Butler says workforce shortages hurting regions

regional workforce shortages

Barwon MP, Roy Butler, has emphasised the need for greater transparency and balanced needs of regional communities in the state government’s approach to addressing workforce shortages across NSW.

“Labour shortages across the Barwon electorate affect all industries and communities. While Barwon is not the only electorate faced with this issue of attracting and retaining workers for our communities and accessing the essential workforce training, other parts of NSW have a clearer advantage over inland regional areas,” Mr Butler said.

“This labour shortage has been building for quite some time and a lack of real action has led, in some cases, to the sort of critical and crippling shortages we are seeing with Registered Nurses.”

According to the report Jobs and Skill Australia: Labour Market Update, Registered Nurses are number one in the top 20 occupations in demand in NSW and across the nation.

From October to December 2022, there were 8377 Internet Vacancies (IVI) in Australia, with 2443 of those positions in NSW.

“This is a nationwide issue and NSW needs to get ahead of the curve to make real change,” Mr Butler said.

“Outcomes across health and education and general business growth are not going to improve without a strong short, medium, and long-term approach to securing the staff we desperately need.

“The previous state government had in some cases even denied there were workforce shortages in certain sectors, despite research showing otherwise.”

Mr Butler identified several key programs the state government could use to bring more workers to the regions, both in terms of overseas and local employment, and learning opportunities.

“Genuine consultation must occur in the development of criteria. Sydney-based departments cannot continue to make decisions for regional communities without an understanding of what’s required from those on the ground,” Mr Butler said of the Skilled Regional Visa.

“This is a key program that the NSW government can use to bring people to regional, rural, and remote communities immediately. In the past, the program starts with a strict criterion and then relaxes. This causes undue stress and this year there have been many cases of regional communities losing skilled migrants to other states. This can’t continue to happen.”

Mr Butler says the NSW government also has the ability to advocate for change and a more streamlined process to fund and support trainers and assessors to work with industry and small businesses overseas, fast-tracking the process to work in Australia. Targeted offshore recruitment would also help allow this to happen, he says.

“Campaigns solely focussed on attracting individuals from metro areas of NSW or Australia to regional are good, but will not solve the long-term issues.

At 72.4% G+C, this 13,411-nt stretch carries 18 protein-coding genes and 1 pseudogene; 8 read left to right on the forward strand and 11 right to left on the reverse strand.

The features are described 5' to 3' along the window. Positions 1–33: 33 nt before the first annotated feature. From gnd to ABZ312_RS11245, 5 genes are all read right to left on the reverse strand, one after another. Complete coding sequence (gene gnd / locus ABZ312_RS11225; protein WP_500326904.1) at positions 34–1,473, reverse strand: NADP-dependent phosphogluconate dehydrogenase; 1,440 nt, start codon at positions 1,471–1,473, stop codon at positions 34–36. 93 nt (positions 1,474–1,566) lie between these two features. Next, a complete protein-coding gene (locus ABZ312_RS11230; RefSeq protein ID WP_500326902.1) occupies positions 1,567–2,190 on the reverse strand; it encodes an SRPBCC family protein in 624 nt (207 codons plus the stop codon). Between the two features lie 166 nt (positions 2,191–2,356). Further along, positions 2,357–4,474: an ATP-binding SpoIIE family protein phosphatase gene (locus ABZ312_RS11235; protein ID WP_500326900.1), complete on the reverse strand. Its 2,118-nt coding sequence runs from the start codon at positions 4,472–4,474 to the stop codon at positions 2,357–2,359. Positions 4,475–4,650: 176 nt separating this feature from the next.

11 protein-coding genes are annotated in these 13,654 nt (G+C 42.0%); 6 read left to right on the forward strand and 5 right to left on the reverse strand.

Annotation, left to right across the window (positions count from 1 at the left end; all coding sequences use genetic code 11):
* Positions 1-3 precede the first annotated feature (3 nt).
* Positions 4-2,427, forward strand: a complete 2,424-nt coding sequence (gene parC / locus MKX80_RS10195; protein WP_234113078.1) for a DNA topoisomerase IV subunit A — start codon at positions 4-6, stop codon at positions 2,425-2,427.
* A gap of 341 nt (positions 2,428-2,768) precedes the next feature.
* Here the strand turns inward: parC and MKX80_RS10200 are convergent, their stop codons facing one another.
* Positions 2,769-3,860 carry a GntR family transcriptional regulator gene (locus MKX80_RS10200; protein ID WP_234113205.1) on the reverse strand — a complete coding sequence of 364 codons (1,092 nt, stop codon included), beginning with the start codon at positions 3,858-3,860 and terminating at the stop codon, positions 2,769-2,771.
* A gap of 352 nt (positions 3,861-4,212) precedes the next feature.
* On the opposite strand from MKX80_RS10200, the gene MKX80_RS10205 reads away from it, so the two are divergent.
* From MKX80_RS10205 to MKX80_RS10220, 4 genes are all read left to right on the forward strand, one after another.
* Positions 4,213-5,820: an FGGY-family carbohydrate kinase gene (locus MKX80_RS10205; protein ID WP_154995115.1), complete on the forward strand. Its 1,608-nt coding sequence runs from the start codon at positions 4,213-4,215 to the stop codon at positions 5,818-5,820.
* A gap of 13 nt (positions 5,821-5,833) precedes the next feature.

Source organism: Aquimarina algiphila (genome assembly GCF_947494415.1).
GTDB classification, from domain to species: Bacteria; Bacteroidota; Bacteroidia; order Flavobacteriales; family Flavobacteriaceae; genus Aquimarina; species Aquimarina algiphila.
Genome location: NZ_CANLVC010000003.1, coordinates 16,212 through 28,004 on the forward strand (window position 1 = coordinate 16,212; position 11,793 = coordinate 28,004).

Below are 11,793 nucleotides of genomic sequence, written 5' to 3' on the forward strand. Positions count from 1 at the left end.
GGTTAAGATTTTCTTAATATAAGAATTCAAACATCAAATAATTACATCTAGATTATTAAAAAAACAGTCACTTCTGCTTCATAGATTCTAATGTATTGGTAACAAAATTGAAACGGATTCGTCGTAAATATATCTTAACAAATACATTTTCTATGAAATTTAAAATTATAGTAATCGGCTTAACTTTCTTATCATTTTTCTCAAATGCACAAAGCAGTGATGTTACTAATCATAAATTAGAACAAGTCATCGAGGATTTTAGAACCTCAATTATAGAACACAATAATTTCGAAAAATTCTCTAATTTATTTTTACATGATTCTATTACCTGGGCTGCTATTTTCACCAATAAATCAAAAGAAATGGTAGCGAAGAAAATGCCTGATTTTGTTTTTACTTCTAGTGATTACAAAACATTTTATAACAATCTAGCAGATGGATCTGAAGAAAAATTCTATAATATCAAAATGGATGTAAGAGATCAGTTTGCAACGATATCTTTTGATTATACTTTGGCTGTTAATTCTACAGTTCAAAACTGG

“Recruitment for specific occupation needs, and targeted to like-for-like communities overseas, may result in more opportunities to bring new people to regional communities,” he said.

“By targeting similar size offshore communities and similar training or skill sets, it is a more effective approach to attracting skilled individuals who are more likely to fit into our workplaces and communities and have long-term settlement success.“

As for tertiary education, Mr Butler says CRICOS courses in regional areas are barely existent, with only three inland regional centres offering a CRICOS course through TAFE NSW – and each only has one type.

“The NSW government could work with providers including TAFE NSW to increase their delivery, even in smaller communities. This would provide opportunities for people to study, work and live in regional communities and increase the likelihood of embedding in these communities for the long-term,” he said.

“Pathways from high school should be targeted to meet future demand. There are clear projections of where we will need our workforce in the next five years and further, these should inform where school students are shown opportunities for further education and career pathways that are likely to result in meaningful employment. Particularly around health and community services and awareness of trades.

“With the availability of online learning, place-based programs that encourage training and employment in communities is key.

“Genuine and regular industry consultation is needed to understand supply and demand of workforce and adequate projections for planning purposes,” he said.

“The government should always utilise existing organisations and agencies with expertise in regions to deliver services. It should be common practice to work with other departments within NSW and other levels of government to understand the need at a state and national level.”

Thinking of new ways to entice workers while encouraging people to take up a range of different roles is difficult, Mr Butler realises, however, thinking outside the box with incentives and further considerations should be addressed early to plan for the future, he says.

“$10,000 is not enough to entice the average person to pick up their entire life and move locations. Consult with people in the occupations that are needed and find out what might make them consider a change,” he says.

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